By Cmdr. Eva Domotorffy NC, U.S. Navy Bureau of Medicine and Surgery Office of Women’s Health
Editor’s Note: Navy Medicine recently held its inaugural women’s health summit in San Diego. Leaders from the medical community, fleet representatives and health researchers discussed critical topics regarding women’s health and health care; and began to develop a comprehensive, strategic plan to shape and guide the future of the Navy and Marine Corps women’s health community. An increasing number of women are wearing the cloth of our nation and our female beneficiary demographics are changing. In the Navy and Marine Corps, women are entering into ground combat roles, the submarine enlisted community and other operational specialties. Societal changes are illustrated by examples such as the growing number of young women playing competitive sports; the increasing average age at pregnancy and childbirth; the obesity epidemic and the expanding elderly population. In these rapidly changing times, being farsighted and proactive is necessary to plan the right health care services to optimize health and readiness for Sailors, Marines and others entrusted to our care. Based on patient feedback and input from the women’s health summit participants, we determined the following questions must be explored and addressed:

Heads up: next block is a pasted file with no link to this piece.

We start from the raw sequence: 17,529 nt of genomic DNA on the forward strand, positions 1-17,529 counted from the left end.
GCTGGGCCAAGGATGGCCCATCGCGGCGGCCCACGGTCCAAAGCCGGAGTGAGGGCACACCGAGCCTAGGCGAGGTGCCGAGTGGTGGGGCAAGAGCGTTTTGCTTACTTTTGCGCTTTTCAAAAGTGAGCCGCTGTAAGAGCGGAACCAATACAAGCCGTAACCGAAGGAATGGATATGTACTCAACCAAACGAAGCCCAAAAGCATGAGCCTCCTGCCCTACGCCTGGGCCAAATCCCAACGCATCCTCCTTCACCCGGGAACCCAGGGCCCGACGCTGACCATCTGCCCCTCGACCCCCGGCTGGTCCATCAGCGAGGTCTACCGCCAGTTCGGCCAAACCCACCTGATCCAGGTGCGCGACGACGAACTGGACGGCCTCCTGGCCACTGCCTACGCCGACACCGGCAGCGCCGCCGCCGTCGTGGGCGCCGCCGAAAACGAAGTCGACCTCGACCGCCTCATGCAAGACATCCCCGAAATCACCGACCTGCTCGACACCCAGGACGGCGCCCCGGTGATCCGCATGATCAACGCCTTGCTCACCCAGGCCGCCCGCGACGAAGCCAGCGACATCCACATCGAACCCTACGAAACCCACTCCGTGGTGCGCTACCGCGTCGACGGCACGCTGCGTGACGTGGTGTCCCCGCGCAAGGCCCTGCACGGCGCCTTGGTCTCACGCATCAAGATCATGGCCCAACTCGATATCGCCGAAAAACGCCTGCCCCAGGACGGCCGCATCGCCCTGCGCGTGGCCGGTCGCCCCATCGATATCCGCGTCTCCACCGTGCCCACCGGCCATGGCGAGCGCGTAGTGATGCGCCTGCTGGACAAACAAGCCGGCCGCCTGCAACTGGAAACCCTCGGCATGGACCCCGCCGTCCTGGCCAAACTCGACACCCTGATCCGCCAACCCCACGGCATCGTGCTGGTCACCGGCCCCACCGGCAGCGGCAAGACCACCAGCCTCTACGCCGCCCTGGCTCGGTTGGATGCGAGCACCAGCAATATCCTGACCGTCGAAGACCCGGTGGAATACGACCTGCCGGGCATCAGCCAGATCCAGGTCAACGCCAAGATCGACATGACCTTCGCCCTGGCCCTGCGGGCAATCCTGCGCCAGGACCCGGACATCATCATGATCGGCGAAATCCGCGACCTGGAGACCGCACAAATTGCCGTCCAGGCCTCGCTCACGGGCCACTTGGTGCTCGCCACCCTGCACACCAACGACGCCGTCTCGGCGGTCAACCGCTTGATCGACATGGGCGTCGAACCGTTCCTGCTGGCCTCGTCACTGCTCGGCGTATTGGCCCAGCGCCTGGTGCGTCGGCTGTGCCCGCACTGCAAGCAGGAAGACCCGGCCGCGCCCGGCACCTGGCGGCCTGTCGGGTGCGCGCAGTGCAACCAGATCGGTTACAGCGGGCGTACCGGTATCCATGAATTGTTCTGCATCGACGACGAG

- How are we making comprehensive health information and health care services more readily available and accessible?
- How can we best ensure population health while maintaining our philosophy of patient-centered and individualized care?
- Are we doing enough for the prevention and early recognition of preventable conditions?
- Are musculoskeletal care, mental health care and reproductive health services tailored to our female population as needed?
- How will we meet and exceed the evolving needs and expectations of our female Sailors, Marines and beneficiaries in the near future?
Good health is a core component of readiness, and Navy Medicine is committed to ensuring our female Service members have the right tools, services and support to keep them safe and successful in their mission. While we know there is much work to be done, our community is committed to making changes that will enhance the delivery of care. We will begin by increasing the visibility and transparency of health information and health care services with easily accessible websites.. We will review policies and guidance to ensure that recommendations for preventive health services and readiness requirements are clear and succinct for health care providers and patients.
We are also exploring opportunities to introduce more accessible and convenient services specific to women’s health needs. Navy Medicine has taken a proactive stance and made women’s health a priority for 2016.These changes are only the beginning. We are confident they will enhance and streamline care for our female Sailors and Marines, and ultimately benefit our entire beneficiary population. Stay tuned for more updates and actions from our women’s health community as we develop and transform the future of women’s health in Navy Medicine!